Tonal is a concept within the study of Mesoamerican religion, myth, folklore and anthropology. It is a belief found in many indigenous Mesoamerican cultures that a person upon being born acquires a close spiritual link to an animal, a link that lasts throughout the lives of both creatures. The person shows signs of whatever the animal's situation to include scratches and bruises if the animals get in fights, or illness if the animal is ill. It is in this way similar to the concept of Totem.
The word comes from the Nahuatl word tonalli, meaning "day" or "daysign". In the Aztec belief system the day of a person's birth calculated in the Tonalpohualli would determine the nature of the person – each day was associated with an animal which could have a strong or weak aspect. The person born on the day of for example "the dog" would then have the strong or weak aspect of the dog. In Nahuatl the word Tonalli was used to refer both to a day and to the animal related to that day. In Mayan belief the concept of an animal companion of a person was referred to as "Way". The modern Mixe people refer to it as Ts'ok (Lipp 1991). The Jakaltek Maya people of Concepcion Huista, Guatemala call it yixomal ispiẍan nax, meaning "soul bearer".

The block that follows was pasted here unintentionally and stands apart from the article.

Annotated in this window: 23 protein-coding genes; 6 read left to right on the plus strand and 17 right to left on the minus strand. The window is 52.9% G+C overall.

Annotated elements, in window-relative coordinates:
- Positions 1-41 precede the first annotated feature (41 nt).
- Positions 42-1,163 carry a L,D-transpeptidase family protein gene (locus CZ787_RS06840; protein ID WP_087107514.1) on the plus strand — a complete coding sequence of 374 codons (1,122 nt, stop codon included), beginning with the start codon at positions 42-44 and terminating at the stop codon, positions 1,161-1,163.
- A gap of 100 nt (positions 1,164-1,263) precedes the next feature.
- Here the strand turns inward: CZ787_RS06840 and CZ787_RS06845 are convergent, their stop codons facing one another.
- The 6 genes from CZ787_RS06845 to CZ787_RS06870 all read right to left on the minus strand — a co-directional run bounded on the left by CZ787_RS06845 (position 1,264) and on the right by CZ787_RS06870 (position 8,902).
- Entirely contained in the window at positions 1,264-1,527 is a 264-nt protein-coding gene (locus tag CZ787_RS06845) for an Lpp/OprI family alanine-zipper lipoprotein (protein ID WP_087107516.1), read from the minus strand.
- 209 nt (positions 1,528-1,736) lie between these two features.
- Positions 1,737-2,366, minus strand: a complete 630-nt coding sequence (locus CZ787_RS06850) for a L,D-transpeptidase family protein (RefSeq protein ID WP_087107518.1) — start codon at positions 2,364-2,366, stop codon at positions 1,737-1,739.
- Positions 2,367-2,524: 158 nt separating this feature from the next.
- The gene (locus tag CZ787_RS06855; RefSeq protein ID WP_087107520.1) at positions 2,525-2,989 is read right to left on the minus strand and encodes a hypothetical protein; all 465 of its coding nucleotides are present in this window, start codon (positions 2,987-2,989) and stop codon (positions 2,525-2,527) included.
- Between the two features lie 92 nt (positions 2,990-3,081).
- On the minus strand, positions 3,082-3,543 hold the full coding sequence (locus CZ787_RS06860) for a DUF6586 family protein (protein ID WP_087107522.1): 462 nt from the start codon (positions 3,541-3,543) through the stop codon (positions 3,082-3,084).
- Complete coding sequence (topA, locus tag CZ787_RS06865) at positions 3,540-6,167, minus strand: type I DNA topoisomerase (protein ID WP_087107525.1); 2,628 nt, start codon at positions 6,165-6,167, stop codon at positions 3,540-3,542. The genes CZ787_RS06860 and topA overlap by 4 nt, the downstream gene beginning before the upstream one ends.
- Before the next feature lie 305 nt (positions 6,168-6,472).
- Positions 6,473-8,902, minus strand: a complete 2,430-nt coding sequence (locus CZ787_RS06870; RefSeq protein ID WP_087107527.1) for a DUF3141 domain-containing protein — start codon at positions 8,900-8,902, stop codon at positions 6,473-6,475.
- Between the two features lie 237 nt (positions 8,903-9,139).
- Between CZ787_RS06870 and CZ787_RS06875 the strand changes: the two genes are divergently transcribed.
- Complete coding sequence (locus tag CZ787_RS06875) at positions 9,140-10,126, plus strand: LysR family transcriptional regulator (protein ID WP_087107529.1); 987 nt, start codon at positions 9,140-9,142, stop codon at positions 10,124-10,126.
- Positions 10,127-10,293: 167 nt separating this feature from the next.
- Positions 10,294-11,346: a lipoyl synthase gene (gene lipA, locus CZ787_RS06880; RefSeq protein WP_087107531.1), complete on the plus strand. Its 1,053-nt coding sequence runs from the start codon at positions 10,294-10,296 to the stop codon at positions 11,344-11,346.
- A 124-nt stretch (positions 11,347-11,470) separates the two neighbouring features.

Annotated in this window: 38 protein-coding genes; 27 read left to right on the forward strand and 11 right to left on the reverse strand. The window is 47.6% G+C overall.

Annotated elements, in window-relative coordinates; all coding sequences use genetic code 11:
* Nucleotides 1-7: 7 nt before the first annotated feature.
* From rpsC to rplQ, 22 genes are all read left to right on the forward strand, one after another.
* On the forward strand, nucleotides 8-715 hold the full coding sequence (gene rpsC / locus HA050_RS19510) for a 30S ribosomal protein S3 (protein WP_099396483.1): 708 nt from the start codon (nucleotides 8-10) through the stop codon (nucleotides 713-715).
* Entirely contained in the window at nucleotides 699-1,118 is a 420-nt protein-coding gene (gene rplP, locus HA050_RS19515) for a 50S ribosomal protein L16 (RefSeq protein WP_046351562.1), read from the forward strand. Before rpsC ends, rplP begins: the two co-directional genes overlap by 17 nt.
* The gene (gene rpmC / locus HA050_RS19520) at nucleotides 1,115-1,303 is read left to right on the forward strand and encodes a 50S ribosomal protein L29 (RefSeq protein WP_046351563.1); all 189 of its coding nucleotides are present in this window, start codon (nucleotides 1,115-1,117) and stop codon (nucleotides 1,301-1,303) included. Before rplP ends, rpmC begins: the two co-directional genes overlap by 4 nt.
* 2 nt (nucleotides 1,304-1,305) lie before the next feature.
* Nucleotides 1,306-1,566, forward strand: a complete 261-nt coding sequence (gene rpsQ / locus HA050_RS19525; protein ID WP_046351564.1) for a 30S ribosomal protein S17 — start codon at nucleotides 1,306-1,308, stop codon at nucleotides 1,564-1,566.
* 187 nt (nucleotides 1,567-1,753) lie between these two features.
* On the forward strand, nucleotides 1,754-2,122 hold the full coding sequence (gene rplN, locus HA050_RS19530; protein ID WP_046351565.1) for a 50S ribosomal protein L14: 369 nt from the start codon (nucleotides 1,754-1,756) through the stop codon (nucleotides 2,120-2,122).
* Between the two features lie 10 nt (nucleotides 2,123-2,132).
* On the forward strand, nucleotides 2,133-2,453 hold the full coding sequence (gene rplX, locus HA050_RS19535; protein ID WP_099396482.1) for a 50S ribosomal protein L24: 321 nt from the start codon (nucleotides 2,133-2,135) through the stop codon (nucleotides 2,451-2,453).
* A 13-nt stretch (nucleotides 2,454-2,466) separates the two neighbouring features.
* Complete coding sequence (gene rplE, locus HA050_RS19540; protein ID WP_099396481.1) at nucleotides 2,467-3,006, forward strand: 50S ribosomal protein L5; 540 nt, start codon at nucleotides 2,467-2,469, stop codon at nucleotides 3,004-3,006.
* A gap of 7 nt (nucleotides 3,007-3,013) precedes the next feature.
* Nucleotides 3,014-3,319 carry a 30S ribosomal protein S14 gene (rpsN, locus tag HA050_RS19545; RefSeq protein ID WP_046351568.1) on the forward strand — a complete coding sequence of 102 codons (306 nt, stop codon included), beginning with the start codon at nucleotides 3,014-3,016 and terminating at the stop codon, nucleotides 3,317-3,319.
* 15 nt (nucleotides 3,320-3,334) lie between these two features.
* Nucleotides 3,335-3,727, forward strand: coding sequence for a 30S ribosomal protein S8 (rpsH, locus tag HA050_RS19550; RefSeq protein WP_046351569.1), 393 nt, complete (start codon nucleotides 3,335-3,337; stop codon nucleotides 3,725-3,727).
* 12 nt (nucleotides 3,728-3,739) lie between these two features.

The study of tonalism was initiated by noted archaeologist, linguist and ethnologist Daniel Garrison Brinton who published a treatise called "Nagualism: A Study in Native-American Folklore and History" which chronicled historical interpretations of the word and those who practiced nagualism in Mexico in 1894. He identified the different beliefs associated with tonalism in some modern Mexican communities such as the Mixe, the Nahuas, the Zapotecs and Mixtecs.
- Brinton, Daniel g, 1894, "Nagualism: A Study in Native-American Folklore and History".
- Kaplan, Lucille, 1956, "Tonal and Nagual in Coastal Oaxaca", Journal of American Folklore 69:363-368
- Lipp, Frank J, 1991, The Mixe of Oaxaca: Religion, ritual and healing, University of Texas Press
- Stratmeyer, Dennis & Jean, 1977, "The Jacaltec Nawal and the Soul Bearer in Concepcion Huista", in Cognitive Studies of Southern Mesoamerica, Helen L. Neuenschander and Dean E. Arnold eds., Summer Institute of Linguistics, Museum of Anthropology Publication 3.
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